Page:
Organophosphonates are characterized by a carbon-to-phosphorus (C–P) bond, which makes them far more stable against biological degradation than the esters of phosphonic and phosphoric acid (Ternan et al., 1998). Examples of such naturally occurring organophosphonates are 2-aminoethylphosphonic acid, which was the first natural organophosphonate isolated by Horiguchi and Kandatsu (1960) from sheep rumen ciliate protozoa, and methylphosphonate.
Although phosphonate is thermodynamically unstable due to a redox potential of about −690 mV for the oxidation to phosphate, it is kinetically stable due to high energy required to break the P–H bond (Havlin and Schlegel, 2021). Even in oxygenated water oxidation is slow with half-lives of 1000–3000 years, depending on the temperature, and absent the presence of an oxidizing catalyst capable of forming OH radicals (Herschy et al., 2018). Rocks at the magnetite-hematite oxygen fugacity buffer would even preserve phosphonate indefinitely (Pasek et al., 2013). It is primarily oxidized in the environment by microbes to use it as the sole phosphorus source. This widespread ability among microorganisms is a further indication for the ubiquitous and natural occurrence of phosphonate in the environment. Genes coding for the enzymes catalysing the assimilatory phosphonate oxidation were detected in hundreds of microbial isolates from a variety of environments (Figueroa and Coates, 2017). The chemolithotrophic bacterium Desulfotignum phosphitoxidans is even able to use the low redox potential of −690 mV for the phosphonate to phosphate transition as its sole source of energy by transferring the electrons from the phosphorus onto sulphate to form sulfide (Schink et al., 2002). The phosphate (+5) generated either by assimilatory or dissimilatory phosphonate oxidation can be then brought back to the +3 oxidation stage in organophosphonates by the enzyme phosphoenolpyruvate mutase.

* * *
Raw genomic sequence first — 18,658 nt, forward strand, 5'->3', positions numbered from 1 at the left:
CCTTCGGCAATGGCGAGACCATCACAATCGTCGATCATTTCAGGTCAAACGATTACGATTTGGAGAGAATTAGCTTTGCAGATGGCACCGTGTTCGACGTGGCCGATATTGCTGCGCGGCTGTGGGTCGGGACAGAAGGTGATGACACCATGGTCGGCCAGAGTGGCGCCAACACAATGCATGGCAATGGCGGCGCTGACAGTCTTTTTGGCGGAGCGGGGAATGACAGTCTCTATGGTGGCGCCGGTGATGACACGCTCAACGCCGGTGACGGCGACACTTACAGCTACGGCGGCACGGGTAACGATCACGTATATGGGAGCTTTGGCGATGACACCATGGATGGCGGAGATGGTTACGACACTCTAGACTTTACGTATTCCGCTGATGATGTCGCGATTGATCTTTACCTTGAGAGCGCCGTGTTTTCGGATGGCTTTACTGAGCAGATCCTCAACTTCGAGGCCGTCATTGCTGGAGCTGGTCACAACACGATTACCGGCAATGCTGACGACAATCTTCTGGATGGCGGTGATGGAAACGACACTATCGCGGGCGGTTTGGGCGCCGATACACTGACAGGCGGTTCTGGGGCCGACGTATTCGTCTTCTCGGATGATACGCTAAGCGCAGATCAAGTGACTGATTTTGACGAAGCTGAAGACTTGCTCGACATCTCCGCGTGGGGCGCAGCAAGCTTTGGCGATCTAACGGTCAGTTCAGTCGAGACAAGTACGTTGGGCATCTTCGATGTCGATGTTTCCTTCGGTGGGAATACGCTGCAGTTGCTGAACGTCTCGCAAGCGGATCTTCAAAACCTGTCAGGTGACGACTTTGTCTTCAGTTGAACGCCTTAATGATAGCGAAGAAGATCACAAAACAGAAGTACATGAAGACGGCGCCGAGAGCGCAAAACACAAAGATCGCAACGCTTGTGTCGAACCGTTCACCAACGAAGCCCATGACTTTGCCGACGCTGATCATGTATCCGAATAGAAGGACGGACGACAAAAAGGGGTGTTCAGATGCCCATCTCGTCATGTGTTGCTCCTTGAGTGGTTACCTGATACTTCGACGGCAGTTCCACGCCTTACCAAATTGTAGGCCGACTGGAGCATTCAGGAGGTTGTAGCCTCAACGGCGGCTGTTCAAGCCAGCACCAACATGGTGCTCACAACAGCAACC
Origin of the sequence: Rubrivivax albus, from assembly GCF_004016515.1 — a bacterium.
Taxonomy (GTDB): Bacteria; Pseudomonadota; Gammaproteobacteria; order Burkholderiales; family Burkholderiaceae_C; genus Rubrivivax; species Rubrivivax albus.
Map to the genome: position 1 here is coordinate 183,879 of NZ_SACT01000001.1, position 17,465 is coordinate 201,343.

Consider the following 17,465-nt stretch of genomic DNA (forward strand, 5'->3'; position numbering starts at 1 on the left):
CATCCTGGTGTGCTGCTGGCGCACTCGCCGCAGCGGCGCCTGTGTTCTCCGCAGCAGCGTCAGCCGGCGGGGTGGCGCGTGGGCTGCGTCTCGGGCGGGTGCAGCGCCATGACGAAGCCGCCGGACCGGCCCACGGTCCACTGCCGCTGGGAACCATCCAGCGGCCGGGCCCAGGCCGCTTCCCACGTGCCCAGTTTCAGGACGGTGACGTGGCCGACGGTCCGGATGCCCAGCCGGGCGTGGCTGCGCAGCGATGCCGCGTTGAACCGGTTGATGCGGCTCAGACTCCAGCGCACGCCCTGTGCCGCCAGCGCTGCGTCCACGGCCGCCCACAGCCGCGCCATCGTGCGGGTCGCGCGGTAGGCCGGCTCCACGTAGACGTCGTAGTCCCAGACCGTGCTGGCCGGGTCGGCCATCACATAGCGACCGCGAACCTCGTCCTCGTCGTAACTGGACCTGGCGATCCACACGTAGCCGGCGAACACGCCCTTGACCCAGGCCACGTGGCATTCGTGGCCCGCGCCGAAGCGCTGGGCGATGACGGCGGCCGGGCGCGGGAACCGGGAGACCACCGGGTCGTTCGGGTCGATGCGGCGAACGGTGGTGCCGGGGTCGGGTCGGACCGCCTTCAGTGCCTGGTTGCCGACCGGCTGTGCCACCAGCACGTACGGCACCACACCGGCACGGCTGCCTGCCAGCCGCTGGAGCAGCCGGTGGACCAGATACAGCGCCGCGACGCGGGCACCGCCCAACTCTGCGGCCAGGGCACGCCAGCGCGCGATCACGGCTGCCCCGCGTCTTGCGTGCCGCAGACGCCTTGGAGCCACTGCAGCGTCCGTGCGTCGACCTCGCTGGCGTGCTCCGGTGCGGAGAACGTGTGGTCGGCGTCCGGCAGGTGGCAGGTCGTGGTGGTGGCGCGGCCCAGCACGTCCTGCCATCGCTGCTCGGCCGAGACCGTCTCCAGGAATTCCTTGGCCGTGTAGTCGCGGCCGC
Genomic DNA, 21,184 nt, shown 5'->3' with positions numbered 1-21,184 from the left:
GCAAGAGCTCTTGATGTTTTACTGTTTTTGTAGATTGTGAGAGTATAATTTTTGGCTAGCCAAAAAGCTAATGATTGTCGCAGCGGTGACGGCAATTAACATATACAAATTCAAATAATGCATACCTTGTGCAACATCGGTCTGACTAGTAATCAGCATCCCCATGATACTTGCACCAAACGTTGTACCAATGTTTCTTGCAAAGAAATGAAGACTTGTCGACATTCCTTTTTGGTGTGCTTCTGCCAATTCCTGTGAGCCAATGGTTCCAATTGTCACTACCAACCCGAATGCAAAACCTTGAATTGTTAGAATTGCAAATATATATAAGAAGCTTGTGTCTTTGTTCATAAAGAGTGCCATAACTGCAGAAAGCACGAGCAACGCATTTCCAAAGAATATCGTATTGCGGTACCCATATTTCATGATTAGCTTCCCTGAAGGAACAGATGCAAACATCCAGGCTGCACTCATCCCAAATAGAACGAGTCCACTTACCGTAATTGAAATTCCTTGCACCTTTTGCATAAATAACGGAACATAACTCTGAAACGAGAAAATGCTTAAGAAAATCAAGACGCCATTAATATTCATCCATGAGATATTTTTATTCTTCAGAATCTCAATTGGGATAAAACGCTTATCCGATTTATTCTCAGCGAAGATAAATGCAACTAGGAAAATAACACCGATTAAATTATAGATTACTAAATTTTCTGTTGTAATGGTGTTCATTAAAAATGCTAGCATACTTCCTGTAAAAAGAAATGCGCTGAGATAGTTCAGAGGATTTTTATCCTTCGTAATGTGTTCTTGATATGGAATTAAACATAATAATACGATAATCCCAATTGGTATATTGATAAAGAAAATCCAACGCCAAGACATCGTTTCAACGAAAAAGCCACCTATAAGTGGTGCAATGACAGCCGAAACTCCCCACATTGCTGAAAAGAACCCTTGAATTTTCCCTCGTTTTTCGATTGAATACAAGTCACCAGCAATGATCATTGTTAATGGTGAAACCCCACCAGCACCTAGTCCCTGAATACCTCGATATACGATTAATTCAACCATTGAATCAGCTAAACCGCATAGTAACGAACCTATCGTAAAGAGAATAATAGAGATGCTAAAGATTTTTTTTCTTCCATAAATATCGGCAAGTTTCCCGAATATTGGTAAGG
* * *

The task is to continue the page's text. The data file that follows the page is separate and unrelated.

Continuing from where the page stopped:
The evaluation of analytical results obtained by Eurofins during the last 10 years reveals the widespread occurrence of phosphonate in food of plant origin both from conventional and organic agriculture. Phosphonate was found in over 40% of all samples both from conventional and organic agriculture tested with methods with a LOQ of 0.01 mg/kg, whereas fosetyl was only detected in 1.08% of samples from conventional and 0.07% of samples from organic agriculture. The Biofosf project evaluated the cause of the frequent occurrence of phosphonate findings in food from organic agriculture by field case-studies (Trinchera et al., 2020) and identified external inputs not allowed in organic farming, contaminations of fertilizers and plant protection products allowed for organic farming with fosetyl and phosphonate, and storage of phosphonate from previous applications in tree crops as the major causes for the phosphonate findings. Contaminations and deliberate adulterations of plant protection products and fertilizers with potent synthetic active ingredients are indeed a severe problem in organic agriculture, as experienced in the case of plant strengtheners like Vi-Care, which were adulterated intentionally with the disinfectants didecyldimethylammonium and benzalkonium chloride, DDAC and BAC (BNN, 2012). Foliar fertilizers used in organic banana cultivation in Ecuador frequently contain phosphonate (Cesar Ponce, personal communication). A further source of minor concentrations of phosphonate are seed dressings with fosetyl, which for example proved to be very beneficial against foot and root rot pathogens affecting pea cultivation (Oyarzun et al., 1990).